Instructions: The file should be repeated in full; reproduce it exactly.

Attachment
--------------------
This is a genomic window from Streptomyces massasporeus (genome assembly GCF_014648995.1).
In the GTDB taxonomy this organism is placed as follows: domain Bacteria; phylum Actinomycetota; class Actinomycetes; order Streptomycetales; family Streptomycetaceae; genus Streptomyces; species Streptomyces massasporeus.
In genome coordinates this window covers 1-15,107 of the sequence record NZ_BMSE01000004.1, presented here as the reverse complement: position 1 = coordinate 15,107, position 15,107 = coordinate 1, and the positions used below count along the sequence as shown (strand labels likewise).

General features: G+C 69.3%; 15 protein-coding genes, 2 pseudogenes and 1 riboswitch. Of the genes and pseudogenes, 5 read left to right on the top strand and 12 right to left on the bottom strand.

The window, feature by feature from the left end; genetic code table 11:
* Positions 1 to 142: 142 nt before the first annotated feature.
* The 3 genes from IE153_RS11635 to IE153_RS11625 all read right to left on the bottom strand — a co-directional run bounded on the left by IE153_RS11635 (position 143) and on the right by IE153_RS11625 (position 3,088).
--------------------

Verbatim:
This is a genomic window from Streptomyces massasporeus (genome assembly GCF_014648995.1).
In the GTDB taxonomy this organism is placed as follows: domain Bacteria; phylum Actinomycetota; class Actinomycetes; order Streptomycetales; family Streptomycetaceae; genus Streptomyces; species Streptomyces massasporeus.
In genome coordinates this window covers 1-15,107 of the sequence record NZ_BMSE01000004.1, presented here as the reverse complement: position 1 = coordinate 15,107, position 15,107 = coordinate 1, and the positions used below count along the sequence as shown (strand labels likewise).

General features: G+C 69.3%; 15 protein-coding genes, 2 pseudogenes and 1 riboswitch. Of the genes and pseudogenes, 5 read left to right on the top strand and 12 right to left on the bottom strand.

The window, feature by feature from the left end; genetic code table 11:
* Positions 1 to 142: 142 nt before the first annotated feature.
* The 3 genes from IE153_RS11635 to IE153_RS11625 all read right to left on the bottom strand — a co-directional run bounded on the left by IE153_RS11635 (position 143) and on the right by IE153_RS11625 (position 3,088).